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Free Entry Tate Britain Exhibition

Modern Art in the United States

5 January – 12 February 1956

The first large-scale exhibition to be held at the Tate Gallery after the restoration in 1946 of the first six galleries of the seriously bomb-damaged building was American Painting from the eighteenth century to the present day.
This notable exhibition, assembled by the National Gallery of Art, Washington, gave the British public its first opportunity of seeing something like the full range of American painting, and of seeing with the fine American-owned paintings by West, Copley, Stuart and Whistler the British examples.
In this exhibition, however, although it included a number of works by contemporary artists, no attempt was made to cover the whole modern field.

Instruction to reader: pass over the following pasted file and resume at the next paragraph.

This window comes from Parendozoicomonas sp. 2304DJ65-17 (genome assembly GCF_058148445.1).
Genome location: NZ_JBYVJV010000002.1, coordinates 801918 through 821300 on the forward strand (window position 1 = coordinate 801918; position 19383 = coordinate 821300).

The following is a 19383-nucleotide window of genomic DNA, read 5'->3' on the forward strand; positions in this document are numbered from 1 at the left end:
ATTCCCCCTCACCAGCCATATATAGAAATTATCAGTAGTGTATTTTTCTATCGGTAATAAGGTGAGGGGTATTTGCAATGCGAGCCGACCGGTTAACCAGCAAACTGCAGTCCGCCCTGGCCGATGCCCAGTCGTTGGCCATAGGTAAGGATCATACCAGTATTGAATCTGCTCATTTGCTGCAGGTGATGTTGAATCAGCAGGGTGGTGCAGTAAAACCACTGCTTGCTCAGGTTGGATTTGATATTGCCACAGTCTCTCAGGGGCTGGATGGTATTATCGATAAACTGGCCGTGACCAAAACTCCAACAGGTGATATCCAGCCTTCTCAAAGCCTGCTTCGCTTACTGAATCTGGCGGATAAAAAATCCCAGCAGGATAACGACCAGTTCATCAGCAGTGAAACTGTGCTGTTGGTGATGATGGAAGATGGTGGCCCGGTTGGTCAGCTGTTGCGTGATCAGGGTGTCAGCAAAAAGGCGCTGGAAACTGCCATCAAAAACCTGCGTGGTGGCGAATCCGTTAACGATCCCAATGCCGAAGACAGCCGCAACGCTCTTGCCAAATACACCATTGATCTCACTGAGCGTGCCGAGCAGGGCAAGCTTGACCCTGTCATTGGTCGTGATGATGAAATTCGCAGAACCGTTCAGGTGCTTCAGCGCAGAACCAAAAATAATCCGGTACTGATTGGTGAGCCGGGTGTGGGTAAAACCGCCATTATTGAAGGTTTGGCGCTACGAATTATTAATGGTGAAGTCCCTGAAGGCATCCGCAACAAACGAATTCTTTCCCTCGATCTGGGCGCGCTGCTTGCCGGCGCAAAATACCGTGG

These were, however, sufficient to arouse widespread interest and the hope that the opportunity would occur to show a more fully representative collection of modern American painting. Now that such an opportunity has presented itself, the Tate Gallery and the Arts Council are happy to welcome the first big exhibition devoted entirely to modern painting, sculpture and prints from the United States to come to Britain, an exhibition drawn almost entirely from works in the collection of that dynamic and adventurous institution, the Museum of Modem Art, New York.

Venue

Tate Britain
Millbank
London SW1P 4RG
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Dates

5 January – 12 February 1956